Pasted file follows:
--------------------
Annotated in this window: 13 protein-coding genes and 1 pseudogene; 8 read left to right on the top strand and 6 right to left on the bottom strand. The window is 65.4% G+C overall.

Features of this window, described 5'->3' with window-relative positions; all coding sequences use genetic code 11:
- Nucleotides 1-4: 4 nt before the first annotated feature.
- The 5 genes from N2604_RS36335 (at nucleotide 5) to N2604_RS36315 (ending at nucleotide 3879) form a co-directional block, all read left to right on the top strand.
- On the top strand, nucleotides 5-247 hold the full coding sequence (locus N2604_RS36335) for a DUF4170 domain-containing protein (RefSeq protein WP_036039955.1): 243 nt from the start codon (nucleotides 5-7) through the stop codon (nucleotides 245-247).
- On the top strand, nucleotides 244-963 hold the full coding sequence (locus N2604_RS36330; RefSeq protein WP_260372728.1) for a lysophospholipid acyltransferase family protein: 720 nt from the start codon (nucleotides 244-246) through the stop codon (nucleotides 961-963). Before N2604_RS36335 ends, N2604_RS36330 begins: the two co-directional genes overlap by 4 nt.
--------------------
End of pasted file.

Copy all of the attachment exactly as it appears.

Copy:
Annotated in this window: 13 protein-coding genes and 1 pseudogene; 8 read left to right on the top strand and 6 right to left on the bottom strand. The window is 65.4% G+C overall.

Features of this window, described 5'->3' with window-relative positions; all coding sequences use genetic code 11:
- Nucleotides 1-4: 4 nt before the first annotated feature.
- The 5 genes from N2604_RS36335 (at nucleotide 5) to N2604_RS36315 (ending at nucleotide 3879) form a co-directional block, all read left to right on the top strand.
- On the top strand, nucleotides 5-247 hold the full coding sequence (locus N2604_RS36335) for a DUF4170 domain-containing protein (RefSeq protein WP_036039955.1): 243 nt from the start codon (nucleotides 5-7) through the stop codon (nucleotides 245-247).
- On the top strand, nucleotides 244-963 hold the full coding sequence (locus N2604_RS36330; RefSeq protein WP_260372728.1) for a lysophospholipid acyltransferase family protein: 720 nt from the start codon (nucleotides 244-246) through the stop codon (nucleotides 961-963). Before N2604_RS36335 ends, N2604_RS36330 begins: the two co-directional genes overlap by 4 nt.